Possible permanent building?

Here's what Spahn's house looks like with its paint job "finished." It's the only building in the entire set that appears to be built to more than movie set standards. The solid foundation suggests the building could be permanent.

This is a shot I took of the George Spahn house back on Aug. 26, before the roof patch was in place and before the building was "spruced down," if that's a term, with its distressed whitewash job.

Gorilla Rock, one of Corriganville's best-known and most heavily filmed rock features, lurks in the background.

"Have Gun Will Travel": Corriganville's Silvertown and Gorilla Rock in 1957

Back in the filming days, Gorilla Rock loomed over Silvertown, Corriganville's famed Western street. This shot comes from the "Have Gun Will Travel" episode "The Great Mojave Chase," which premiered Sept. 28, 1957.

The George Spahn house — complete with concrete slab

A view of the Spahn house from this angle gives some idea of the work that has gone into the foundation. Movie sets don't usually get the full concrete slab treatment unless they're meant to be kept around after filming wraps.

Brad Pitt and Leonardo DiCaprio in costume for "Once Upon a Time in Hollywood"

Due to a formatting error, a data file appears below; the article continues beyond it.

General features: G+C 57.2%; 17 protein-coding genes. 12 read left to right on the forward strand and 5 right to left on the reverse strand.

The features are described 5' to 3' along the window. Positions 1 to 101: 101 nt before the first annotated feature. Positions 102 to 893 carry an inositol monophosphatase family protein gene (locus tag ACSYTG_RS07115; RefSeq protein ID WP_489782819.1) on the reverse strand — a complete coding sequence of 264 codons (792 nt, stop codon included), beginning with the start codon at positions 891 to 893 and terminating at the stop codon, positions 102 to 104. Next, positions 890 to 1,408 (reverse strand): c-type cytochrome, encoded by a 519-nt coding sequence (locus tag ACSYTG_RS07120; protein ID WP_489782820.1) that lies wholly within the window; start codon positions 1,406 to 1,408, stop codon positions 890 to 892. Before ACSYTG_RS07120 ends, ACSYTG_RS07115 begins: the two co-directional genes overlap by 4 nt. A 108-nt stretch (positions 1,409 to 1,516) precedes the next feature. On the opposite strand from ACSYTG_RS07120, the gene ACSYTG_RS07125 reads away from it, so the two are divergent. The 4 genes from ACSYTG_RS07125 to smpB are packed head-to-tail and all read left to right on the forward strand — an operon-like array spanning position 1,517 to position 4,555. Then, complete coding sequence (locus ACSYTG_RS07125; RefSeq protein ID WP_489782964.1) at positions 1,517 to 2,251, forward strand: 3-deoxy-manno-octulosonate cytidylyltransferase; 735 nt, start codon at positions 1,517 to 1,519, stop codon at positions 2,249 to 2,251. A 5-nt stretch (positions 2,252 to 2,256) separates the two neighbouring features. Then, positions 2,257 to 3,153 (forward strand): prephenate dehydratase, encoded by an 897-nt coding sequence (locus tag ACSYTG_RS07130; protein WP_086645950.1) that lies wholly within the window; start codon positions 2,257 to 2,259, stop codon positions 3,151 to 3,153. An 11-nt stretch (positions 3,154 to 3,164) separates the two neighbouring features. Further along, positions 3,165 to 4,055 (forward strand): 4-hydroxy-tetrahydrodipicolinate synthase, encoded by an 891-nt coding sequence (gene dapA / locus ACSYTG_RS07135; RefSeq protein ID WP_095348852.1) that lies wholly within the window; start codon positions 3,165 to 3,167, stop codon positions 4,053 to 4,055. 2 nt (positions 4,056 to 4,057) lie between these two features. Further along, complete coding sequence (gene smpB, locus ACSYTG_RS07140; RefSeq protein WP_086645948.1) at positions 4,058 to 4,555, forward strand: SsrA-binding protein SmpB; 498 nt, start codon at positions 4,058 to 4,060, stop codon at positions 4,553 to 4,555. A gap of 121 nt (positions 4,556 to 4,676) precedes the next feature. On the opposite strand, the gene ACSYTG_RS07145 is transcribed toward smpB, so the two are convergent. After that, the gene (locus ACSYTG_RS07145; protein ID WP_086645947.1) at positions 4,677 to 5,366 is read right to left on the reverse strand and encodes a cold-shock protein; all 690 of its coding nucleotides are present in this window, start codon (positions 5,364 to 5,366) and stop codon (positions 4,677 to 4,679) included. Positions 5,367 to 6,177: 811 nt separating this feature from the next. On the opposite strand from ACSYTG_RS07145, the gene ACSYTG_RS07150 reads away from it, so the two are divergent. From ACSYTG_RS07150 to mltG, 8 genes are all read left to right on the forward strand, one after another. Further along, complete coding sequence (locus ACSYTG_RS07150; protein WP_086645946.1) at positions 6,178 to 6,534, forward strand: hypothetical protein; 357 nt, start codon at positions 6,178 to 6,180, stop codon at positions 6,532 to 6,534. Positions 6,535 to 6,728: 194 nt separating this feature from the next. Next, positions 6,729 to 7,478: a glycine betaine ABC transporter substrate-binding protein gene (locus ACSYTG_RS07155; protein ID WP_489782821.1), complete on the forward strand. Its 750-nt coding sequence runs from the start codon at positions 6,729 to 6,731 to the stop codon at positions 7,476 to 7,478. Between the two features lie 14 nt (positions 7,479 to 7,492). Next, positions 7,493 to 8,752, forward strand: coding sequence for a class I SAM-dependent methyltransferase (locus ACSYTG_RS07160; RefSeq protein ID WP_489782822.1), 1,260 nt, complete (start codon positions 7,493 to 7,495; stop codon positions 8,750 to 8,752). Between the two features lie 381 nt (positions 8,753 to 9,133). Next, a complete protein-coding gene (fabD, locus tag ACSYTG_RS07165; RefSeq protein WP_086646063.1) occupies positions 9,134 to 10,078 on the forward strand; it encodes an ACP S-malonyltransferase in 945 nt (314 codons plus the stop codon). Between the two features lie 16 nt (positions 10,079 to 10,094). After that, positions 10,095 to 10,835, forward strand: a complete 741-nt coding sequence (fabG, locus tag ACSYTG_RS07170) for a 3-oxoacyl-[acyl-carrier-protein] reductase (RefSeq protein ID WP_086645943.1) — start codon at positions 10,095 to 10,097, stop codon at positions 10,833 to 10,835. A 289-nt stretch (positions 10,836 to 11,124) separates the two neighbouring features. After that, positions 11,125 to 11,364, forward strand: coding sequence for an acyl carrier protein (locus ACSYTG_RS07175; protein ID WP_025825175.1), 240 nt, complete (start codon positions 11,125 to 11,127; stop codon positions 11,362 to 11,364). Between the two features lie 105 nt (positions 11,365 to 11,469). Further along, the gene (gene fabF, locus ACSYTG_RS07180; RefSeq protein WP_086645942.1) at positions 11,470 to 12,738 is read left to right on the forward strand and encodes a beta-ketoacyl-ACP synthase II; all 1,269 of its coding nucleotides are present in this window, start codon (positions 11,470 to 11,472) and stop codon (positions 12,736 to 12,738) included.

The Tarantino movie is a big-budget production, with a cast that includes not only Brad and Leo, but also Al Pacino, Margot Robbie, Dakota Fanning, James Marsden, Kurt Russell and other A-listers.

Margot Robbie as Sharon Tate

"Once Upon a Time in Hollywood" has a tentative release date of July 26, 2019, which strikes me as a bit optimistic, but who knows? I'm looking forward to it — if only to see Corriganville back in action.

The "Manson bus," parked near the old Corriganville stone wall — photo by Jerry Condit

I want to give a special shout-out to the folks on the front lines who have been sending in updates and photos, especially my pals Cliff Roberts, Jerry Condit and Dennis Cohee, for helping us all keep up on this fun story.

The Corriganville set in the early stages of construction — just a few weeks ago

For some background on Corriganville and views of the Tarantino set as it appeared in its early stages a few weeks ago, click here to see the feature we posted about the project back on Aug. 25.

Friday, September 7, 2018

Remembering Burt Reynolds and his 1962 photo shoot for "Gunsmoke" — shot on the Iverson Movie Ranch (Was Burt Reynolds left-handed?)

Burt Reynolds on the Iverson Movie Ranch, 1962

In celebration of the life of film icon Burt Reynolds, who died this week at 82, the Iverson Movie Ranch Blog is updating some posts about Burt and his work on the Iverson Ranch. I was delighted back in 2013 when I ran across these promotional photos of Reynolds from 1962, taken on the Upper Iverson.

Burt Reynolds photo shoot for "Gunsmoke" (1962)